The Haṭha Yoga Project: understanding the history of physical yoga

Key information

6:30 pm to 8:00 pm
Virtual Event

About this event

You can watch the recording of this event on YouTube . For other event recordings see our Media page.


The Haṭha Yoga Project (HYP) is a five-year research project funded by the European Research Council and based at SOAS, University of London. As it comes to an end, we are bringing the SOAS scholars involved together for a panel to share their findings and discuss them with the audience. Their work has been groundbreaking, transforming our understanding of the history of physical yoga practice through the study of texts on yoga, depictions in sculpture (especially temple art) and fieldwork among modern practitioners in South Asia. The project team consists of four researchers based at SOAS and two at the École française d’Extrême Orient, Pondicherry.

Between them the team have produced several Critical Editions and Annotated Translations of Sanskrit Texts on Haṭhayoga alongside a number of articles, and are in the process of publishing monographs on their individual areas of research. They also curated the recent "Embodied Liberation" exhibition at the Brunei Gallery, SOAS (in collaboration with Jacqueline Hargreaves of The Luminescent).

We are delighted to be welcoming Dr James Mallinson, Dr Mark Singleton, Dr Jason Birch and Dr Daniela Bevilacqua to this online panel, which will be chaired by Dr Suzanne Newcombe, Open University and Inform. We will hear a summary from each speaker of their research before opening up to questions.

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Note that there is a limited number of spaces but if we sell out please add yourself to the waiting list as spaces often become available just before the event starts. Most events will also appear on our YouTube channel afterwards.

Speaker Biographies

Dr James Mallinson i s Reader in Indology and Yoga Studies at SOAS University of London and Principle Investigator of the ERC-funded Haṭha Yoga Project. His primary research method is philology, in particular the study of manuscripts of Sanskrit texts on yoga, which he complements with ethnographic data drawn from extensive fieldwork with Indian ascetics, and the study of art historical sources.

Dr Daniela Bevilacqua is a South-Asianist and received her PhD from Sapienza University of Rome and the University of Paris Nanterre. Her PhD research was published by Routledge under the title Modern Hindu Traditionalism in Contemporary India: The Śrī Maṭh and the Jagadguru Rāmānandācārya in the Evolution of the Rāmānandī Sampradāya. She is now a Post-Doc Research Fellow at SOAS, working for the ERC funded Hatha Yoga Project (2015-2020). Her research interests are concerned with Hindu asceticism from a historical and ethnographic point of view.

After completing a first-class honours degree in Sanskrit and Hindi at the University of Sydney, Dr Jason Birch was awarded a DPhil in Oriental Studies at the University of Oxford, under the supervision of Prof. Alexis Sanderson. His dissertation focused on a seminal Rājayoga text called the Amanaska, and he has published on the early history and meanings of Haṭhayoga. In 2015, Dr Birch was invited to join the Ayuryog Project at the University of Vienna, for which he published a foundational paper on the shared history of yoga and āyurveda. He is currently a post-doctoral research fellow at SOAS University of London on the Haṭha Yoga Project. Through extensive fieldwork in India and the reconstruction of primary sources, Dr Birch's research has identified the earliest text to teach a system of Haṭhayoga and Rājayoga and defined a corpus of Sanskrit and vernacular texts that emerged during Haṭhayoga's floruit, the period in which it thrived on the eve of colonialism. He is the principal editor and translator of six Sanskrit texts that will be primary outputs of the project.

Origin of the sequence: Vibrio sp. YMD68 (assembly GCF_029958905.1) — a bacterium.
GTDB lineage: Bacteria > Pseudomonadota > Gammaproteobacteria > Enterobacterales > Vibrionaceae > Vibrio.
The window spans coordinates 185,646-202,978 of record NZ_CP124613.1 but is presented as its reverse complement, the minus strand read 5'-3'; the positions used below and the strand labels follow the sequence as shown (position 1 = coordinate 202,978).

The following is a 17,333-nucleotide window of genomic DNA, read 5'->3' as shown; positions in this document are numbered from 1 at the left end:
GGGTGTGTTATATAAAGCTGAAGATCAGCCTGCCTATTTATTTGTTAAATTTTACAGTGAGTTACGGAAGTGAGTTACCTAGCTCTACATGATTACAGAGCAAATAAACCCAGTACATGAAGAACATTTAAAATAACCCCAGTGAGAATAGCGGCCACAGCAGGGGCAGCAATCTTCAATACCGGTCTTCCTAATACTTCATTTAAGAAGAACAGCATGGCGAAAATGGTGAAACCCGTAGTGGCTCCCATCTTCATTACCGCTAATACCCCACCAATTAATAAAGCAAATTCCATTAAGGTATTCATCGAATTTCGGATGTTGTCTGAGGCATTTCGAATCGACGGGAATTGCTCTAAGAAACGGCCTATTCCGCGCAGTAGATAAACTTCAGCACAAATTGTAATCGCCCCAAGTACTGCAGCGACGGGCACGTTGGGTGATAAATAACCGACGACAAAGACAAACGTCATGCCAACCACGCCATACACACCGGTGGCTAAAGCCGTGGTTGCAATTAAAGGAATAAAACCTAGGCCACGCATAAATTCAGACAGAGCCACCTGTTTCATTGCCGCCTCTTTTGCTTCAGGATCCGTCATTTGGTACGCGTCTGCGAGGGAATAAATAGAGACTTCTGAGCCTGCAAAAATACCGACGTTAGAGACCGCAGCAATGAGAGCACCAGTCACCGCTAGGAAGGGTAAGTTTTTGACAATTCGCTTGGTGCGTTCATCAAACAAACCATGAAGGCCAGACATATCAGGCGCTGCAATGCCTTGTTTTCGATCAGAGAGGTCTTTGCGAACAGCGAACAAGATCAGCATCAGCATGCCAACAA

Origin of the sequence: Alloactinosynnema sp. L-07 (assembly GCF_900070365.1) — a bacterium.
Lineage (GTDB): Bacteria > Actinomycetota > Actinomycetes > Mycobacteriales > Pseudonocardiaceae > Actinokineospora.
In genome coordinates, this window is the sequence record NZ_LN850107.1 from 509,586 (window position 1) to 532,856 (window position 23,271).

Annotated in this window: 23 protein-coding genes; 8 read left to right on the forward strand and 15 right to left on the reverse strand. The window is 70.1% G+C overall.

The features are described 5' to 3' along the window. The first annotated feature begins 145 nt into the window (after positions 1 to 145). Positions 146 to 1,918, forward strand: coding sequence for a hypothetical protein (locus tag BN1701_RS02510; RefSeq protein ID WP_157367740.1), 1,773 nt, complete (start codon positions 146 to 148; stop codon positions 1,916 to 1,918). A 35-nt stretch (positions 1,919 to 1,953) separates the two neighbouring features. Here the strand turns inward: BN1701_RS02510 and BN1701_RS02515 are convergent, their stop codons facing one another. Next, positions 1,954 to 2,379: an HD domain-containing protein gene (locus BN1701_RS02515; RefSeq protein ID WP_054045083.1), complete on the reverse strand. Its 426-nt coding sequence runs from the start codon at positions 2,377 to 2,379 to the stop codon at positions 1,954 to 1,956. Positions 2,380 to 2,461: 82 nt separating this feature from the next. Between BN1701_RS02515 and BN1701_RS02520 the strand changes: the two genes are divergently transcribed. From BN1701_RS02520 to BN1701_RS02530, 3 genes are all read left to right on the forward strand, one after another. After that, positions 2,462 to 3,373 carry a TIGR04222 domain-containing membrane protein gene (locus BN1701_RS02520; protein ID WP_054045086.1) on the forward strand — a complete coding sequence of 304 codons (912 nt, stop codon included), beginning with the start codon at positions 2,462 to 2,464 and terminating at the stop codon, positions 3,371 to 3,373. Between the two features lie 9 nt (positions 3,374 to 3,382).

Dr Mark Singleton is Senior Research Fellow in the in ERC-funded Haṭha Yoga Project, Department of Languages and Cultures of South Asia, SOAS, University of London. His research focuses on the tensions between tradition and modernity in yoga, and the transformations that yoga has undergone in recent centuries in response to globalization. He has published book chapters, journal articles and encyclopedia entries on yoga, several edited volumes of scholarship, including Yoga in the Modern World (2008) and Gurus of Modern Yoga (2013), and a monograph entitled Yoga Body: The Origins of Modern Posture Practice (2010). His last book, Roots of Yoga (2017, with James Mallinson), is a comprehensive, primary source collection of texts on the practices of yoga, mainly in its South Asian contexts prior to the modern period.

Dr Suzanne Newcombe , Inform, based in the Department of Theology and Religious Studies, King's College London, Post-Doc. Suzanne researches yoga and ayurveda from a sociological and social historical perspective. Her previous research has focused on the popularisation of yoga and ayurvedic medicine in Britain and she has published chapters in several edited books on this subject, as well as articles in the Journal of Contemporary Religion, Religion Compass and Asian Medicine. She published Yoga in Britain: Stretching Spirituality and Educating Yogis (2019 Equinox) and is currently editing the Routledge Handbook of Yoga and Meditation with Karen O'Brien-Kop at SOAS.

In addition to her research on the Ayuryog project, Suzanne is also a Lecturer in Religious Studies at the Open University. She has extensive experience in Sociology of Religion specializing in new and minority religious movements of Asian origin in contemporary Britain and edited a book on Prophecy in the New Millennium, Why Prophecy Persists (2013) with Sarah Harvey. She has made several appearances on BBC radio and television discussing aspects of contemporary yoga practice and other minority religious beliefs and practices.